Since 1997, 13 Smurf albums called Smerfne Hity were released in Poland. The first album, released in 1997, sold quadruple-platinum[16] and four others sold platinum.[17] In the first four years, during which nine albums have been released, their sales exceeded 1,160,000 copies.

United Kingdom[edit]

In the UK the Smurfs have had five Top 20 singles. The first was the #2 "The Smurf Song" in June 1978,[18] followed by the #13 and #19 hits "Dippety Day" and "Christmas in Smurfland" in September and December of the same year. Eighteen years later they scored two Top 10 hits with "I've Got A Little Puppy" (#4) and "Your Christmas Wish" (#8) in September and December 1996.[19] Their #4 hit was unusual in that it used the music of the song "I Want To Be A Hippy" by Technohead, the original having lyrics about drug usage and rave music.

In terms of albums they have had six Top 30 hits. The first, in November 1978 was Father Abraham in Smurfland which reached #19. After a wait for 18 years they had two Top 10's in 1996, The Smurfs Go Pop! (July, #2) and Smurf's Christmas Party (November, #8). February 1997 saw another #2 hit The Smurfs Hits '97 – Volume 1 and seven months later came a #15, Go Pop! Again. A greatest hits album in April 1998 broke into the Top 30 at #28.[20]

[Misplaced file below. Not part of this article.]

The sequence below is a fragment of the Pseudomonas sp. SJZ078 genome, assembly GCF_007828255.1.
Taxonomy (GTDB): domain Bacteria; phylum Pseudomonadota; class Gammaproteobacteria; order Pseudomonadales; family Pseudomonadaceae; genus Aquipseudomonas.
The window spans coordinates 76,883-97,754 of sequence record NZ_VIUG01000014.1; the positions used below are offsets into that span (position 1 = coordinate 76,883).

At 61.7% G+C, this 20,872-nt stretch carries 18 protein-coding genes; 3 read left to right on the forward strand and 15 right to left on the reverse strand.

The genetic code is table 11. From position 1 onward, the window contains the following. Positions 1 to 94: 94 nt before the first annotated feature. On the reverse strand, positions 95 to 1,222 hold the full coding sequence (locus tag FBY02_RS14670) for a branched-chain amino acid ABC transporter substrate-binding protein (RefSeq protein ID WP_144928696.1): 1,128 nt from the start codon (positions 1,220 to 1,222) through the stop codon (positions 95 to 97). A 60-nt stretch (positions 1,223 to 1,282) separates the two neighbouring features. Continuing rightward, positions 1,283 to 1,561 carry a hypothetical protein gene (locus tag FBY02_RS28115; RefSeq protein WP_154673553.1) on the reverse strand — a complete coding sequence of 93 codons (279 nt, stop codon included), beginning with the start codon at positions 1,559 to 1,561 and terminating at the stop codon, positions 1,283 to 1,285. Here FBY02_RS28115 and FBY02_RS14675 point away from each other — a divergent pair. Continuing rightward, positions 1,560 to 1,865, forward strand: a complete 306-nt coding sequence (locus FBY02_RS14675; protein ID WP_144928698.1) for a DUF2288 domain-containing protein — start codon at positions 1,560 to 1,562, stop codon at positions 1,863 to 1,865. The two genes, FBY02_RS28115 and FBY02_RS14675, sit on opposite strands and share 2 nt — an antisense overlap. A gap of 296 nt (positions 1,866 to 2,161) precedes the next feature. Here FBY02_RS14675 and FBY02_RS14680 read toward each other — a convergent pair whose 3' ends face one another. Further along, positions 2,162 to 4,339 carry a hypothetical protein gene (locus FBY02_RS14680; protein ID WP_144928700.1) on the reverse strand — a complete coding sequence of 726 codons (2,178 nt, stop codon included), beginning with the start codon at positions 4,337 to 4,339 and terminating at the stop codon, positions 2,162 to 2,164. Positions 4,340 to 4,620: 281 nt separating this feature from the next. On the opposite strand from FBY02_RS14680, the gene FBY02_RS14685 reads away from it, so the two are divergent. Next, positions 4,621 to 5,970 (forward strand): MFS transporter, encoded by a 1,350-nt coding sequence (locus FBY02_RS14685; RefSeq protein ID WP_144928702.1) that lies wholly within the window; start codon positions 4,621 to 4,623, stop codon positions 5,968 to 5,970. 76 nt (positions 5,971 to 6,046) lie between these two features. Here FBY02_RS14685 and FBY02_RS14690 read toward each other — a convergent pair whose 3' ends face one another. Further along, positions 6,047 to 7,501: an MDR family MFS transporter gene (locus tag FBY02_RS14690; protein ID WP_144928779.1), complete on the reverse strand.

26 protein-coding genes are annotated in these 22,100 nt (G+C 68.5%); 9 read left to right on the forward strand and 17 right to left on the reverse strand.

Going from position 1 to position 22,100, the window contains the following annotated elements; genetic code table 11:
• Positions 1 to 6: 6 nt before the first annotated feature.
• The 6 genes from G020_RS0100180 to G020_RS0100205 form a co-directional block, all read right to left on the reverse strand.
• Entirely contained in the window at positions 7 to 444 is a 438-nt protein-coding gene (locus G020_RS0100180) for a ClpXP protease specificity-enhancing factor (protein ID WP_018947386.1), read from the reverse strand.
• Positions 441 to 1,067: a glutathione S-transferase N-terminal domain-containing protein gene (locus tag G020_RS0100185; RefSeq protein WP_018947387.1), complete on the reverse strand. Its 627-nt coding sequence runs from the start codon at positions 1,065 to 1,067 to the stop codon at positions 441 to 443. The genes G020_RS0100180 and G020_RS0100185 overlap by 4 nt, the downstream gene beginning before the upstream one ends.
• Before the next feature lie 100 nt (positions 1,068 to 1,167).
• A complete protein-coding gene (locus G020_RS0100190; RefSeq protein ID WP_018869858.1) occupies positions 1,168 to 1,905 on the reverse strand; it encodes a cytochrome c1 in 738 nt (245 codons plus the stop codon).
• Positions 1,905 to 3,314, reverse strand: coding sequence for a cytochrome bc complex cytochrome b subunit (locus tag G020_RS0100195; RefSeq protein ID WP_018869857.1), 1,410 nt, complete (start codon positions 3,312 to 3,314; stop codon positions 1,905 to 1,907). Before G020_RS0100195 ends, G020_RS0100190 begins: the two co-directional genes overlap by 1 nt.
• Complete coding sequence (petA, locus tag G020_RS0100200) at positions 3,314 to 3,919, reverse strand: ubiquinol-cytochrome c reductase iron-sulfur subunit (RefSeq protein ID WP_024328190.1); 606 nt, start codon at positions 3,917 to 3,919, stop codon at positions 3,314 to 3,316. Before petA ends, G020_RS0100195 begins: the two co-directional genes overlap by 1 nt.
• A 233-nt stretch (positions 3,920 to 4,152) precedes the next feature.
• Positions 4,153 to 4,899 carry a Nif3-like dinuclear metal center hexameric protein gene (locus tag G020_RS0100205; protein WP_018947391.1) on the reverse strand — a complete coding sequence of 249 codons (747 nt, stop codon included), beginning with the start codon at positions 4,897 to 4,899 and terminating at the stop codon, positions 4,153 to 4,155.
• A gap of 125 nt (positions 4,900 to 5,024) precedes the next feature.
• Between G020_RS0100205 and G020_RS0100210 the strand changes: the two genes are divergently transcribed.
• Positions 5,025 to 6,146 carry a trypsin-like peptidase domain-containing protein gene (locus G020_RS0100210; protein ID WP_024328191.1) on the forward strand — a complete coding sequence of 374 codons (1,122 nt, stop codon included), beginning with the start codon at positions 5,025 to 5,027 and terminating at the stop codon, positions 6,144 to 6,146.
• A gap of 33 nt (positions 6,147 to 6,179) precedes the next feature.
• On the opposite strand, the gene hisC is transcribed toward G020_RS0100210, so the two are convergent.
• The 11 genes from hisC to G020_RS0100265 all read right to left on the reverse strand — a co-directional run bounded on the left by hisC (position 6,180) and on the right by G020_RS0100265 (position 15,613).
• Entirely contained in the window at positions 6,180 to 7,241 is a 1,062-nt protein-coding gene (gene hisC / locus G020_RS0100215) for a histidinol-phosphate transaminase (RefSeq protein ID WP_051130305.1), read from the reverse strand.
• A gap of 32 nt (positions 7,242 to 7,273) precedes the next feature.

The Smurf dance[edit]

The Smurf is a dance that originated with the Hanna-Barbera cartoon.

The Smurf is mentioned in "The Frug", a song by the band Rilo Kiley. It appeared on both their debut album, The Initial Friend E.P., and on the soundtrack to the movie Desert Blue. The Smurf is also mentioned in "The New Style" and "Posse In Effect", songs by the band Beastie Boys on their album "Licensed to Ill"; in "Turn Me Loose" as recorded by the collaboration of Eminem and Limp Bizkit; and in the song "I'm Through With White Girls" written by Jim Diamond and recorded by the band The Dirtbombs. The rapper Nas referenced The Smurf in the song Made You Look, along with two other fad dances, (the Wop and the Baseball bat). That same Nas line was used in the song "88" by the rap duo The Cool Kids, which is also featured on the video game NBA Live 08. The band Flobots mentions the Smurf in their song "The Effect."